Abuja, Nigeria – The National Democratic Institute (NDI) and IRI are fielding a joint delegation to assess preparations for Nigeria’s Feb. 14 presidential and parliamentary elections.
Members of the delegation are: Ambassador (retired) George Moose, former U.S. assistant secretary of state for African Affairs and vice chairman of the board of directors of the U.S. Institute of Peace; Brigalia Bam, former chairman of the Independent Electoral Commission of South Africa; Patrick Muyaya, member of parliament from the Democratic Republic of Congo; Pauline Baker, former president of the Fund for Peace; Michael Bratton, distinguished professor of political science and African studies at Michigan State University; Robert Lloyd, professor of international relations at Pepperdine University and senior fellow at the Atlantic Council’s Africa Center; Christopher Fomunyoh, senior associate and regional director for Central and West Africa at NDI; and Gretchen Birkle, regional director for Africa at IRI.
The mission’s findings will be presented at a press conference in Abuja on Tuesday, Jan. 20.
The delegation will assess the state of preparations for next month’s elections, including the legal and political environment, through meetings with the Independent National Electoral Commission, presidential candidates, political party leaders, members of the National Assembly, and representatives of civil society, the media, the international community and government.
The mission reflects the international community’s interest in and support for Nigeria’s electoral process.
The delegation will conduct its activities in a nonpartisan manner in accordance with applicable law and international standards for election monitoring set forth in the Declaration of Principles for International Election Observation.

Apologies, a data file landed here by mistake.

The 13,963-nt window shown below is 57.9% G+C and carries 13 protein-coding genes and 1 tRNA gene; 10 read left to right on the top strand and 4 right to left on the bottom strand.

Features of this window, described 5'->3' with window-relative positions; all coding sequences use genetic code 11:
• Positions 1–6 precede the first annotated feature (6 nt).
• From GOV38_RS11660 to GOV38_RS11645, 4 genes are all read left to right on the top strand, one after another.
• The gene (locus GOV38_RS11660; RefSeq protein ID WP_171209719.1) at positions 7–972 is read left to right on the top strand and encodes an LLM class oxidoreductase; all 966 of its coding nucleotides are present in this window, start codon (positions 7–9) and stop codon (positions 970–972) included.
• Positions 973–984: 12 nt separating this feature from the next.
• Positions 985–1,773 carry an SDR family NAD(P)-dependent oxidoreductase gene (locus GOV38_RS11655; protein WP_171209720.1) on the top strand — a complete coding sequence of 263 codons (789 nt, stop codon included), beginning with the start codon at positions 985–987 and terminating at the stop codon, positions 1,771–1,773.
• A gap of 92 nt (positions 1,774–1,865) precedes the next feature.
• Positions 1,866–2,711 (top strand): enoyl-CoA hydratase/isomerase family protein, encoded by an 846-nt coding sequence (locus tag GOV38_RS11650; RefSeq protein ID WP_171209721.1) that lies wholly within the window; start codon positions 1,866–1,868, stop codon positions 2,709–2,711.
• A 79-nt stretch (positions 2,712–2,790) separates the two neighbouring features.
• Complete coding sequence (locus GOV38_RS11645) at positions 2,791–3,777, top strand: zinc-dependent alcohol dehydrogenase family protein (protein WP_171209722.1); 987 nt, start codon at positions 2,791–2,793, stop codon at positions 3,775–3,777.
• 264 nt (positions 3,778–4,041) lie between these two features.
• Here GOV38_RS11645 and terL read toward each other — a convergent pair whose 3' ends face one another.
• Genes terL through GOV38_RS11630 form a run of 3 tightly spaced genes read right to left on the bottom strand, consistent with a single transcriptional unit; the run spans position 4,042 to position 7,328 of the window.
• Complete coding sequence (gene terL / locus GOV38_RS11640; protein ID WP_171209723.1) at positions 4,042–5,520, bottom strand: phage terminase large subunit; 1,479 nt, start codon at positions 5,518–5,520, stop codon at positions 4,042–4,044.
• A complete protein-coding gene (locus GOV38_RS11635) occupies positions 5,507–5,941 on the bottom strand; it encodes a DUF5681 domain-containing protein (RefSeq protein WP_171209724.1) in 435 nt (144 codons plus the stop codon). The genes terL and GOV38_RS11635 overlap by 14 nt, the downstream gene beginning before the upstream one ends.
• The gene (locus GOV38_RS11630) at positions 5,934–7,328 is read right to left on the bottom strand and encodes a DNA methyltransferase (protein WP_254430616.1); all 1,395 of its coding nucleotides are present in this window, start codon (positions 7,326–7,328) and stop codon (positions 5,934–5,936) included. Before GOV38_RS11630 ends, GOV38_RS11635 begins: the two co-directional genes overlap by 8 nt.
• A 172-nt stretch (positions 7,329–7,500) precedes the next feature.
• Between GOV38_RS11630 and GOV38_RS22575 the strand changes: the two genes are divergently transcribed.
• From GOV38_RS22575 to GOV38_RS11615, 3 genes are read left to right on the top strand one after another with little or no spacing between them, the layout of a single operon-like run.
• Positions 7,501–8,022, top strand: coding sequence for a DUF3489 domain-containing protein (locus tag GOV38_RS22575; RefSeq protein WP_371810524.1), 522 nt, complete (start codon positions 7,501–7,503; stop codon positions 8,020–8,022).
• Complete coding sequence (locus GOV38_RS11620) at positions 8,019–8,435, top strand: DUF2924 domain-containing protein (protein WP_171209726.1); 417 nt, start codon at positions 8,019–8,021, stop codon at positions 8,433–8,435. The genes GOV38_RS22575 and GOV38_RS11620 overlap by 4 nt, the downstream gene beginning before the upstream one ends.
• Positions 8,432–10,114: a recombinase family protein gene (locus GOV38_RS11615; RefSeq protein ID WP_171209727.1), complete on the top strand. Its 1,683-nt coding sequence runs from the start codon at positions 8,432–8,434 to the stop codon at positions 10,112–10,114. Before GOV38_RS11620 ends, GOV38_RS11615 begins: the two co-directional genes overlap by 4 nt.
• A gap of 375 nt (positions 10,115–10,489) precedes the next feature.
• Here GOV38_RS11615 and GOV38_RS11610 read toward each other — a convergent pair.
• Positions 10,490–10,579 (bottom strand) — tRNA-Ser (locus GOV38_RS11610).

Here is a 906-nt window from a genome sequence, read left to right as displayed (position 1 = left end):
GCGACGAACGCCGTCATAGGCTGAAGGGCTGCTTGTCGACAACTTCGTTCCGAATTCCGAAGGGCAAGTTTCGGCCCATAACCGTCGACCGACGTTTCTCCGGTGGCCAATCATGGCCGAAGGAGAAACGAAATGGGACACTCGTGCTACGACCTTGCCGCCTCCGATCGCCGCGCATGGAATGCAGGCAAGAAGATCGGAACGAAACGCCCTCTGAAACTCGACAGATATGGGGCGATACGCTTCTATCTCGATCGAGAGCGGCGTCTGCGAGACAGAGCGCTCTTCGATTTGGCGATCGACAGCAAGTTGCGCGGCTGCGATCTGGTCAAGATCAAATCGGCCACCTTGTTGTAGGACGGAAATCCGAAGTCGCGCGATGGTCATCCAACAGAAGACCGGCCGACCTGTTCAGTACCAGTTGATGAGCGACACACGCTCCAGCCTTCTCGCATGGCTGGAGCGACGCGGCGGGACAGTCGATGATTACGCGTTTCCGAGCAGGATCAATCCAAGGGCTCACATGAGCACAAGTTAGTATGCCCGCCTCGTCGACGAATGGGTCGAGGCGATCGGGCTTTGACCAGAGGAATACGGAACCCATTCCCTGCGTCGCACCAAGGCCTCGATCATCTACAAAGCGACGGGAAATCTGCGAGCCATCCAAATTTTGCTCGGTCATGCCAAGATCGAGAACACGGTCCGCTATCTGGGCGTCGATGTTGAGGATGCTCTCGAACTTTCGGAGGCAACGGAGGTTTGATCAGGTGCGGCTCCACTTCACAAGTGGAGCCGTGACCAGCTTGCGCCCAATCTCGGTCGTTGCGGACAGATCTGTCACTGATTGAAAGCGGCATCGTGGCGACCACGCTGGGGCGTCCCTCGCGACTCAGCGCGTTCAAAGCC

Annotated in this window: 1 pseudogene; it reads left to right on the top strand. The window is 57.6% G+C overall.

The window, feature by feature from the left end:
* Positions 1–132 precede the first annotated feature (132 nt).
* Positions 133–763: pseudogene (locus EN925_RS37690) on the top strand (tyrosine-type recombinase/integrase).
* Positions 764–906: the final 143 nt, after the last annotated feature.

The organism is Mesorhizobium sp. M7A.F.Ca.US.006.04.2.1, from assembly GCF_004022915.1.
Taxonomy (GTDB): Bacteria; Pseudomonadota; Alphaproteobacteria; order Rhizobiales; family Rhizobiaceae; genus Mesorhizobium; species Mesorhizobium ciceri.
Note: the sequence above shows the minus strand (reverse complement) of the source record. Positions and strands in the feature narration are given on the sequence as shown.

Over the last 25 years, NDI has conducted more than 150 election observation missions in 62 countries, including fielding international observation delegations for the 1999, 2003, 2007 and 2011 Nigerian elections.
Since 1983, through international election observation missions and assessments, IRI has monitored 204 elections in 57 countries, including the 1998, 1999, 2003, 2007 and 2011 Nigerian elections.
Since Nigeria’s transition from military to civilian rule in 1999, NDI and IRI have worked closely with civic and political organizations to support the development of the country’s democratic institutions. NDI is currently engaged in an Electoral Empowerment of Civil Society Project, led by a consortium of partners, including NDI, the Centre for Democracy and Development – Ghana, Search for Common Ground and World Learning. This five-year initiative, funded by the U.S. Agency for International Development and the U.K.’s Department for International Development, aims to: 1) improve impartial observation, accurate reporting on, and recording of election vote totals by domestic election observers during and after the 2015 election cycle; 2) improve management within Nigerian partner civil society organizations; and 3) increase participation by marginalized groups in Nigeria political processes.
IRI is supporting political party development through a program that engenders more inclusive political processes as well as a greater culture of government accountability within Nigeria. This three-year initiative, funded by the U.S. Agency for International Development, 1) strengthens Nigerian political parties’ internal democracy in preparation for the 2015 electoral cycle and beyond; 2) strengthens the role and position of women, youth and persons living with disabilities within political party structures; and 3) improves the ability of political parties to develop and communicate issue-based platforms, taking into account various constituencies, including women, youth and persons with disabilities.
The National Democratic Institute is a nonprofit, nonpartisan organization working to support and strengthen democratic institutions worldwide through citizen participation, openness and accountability in government. More information is available at www.ndi.org.
A nonprofit, nonpartisan organization, the International Republican Institute advances freedom and democracy worldwide by helping political parties to become more issue-based and responsive, assisting citizens to participate in government planning, and working to increase the role of marginalized groups in the political process – including women and youth.Top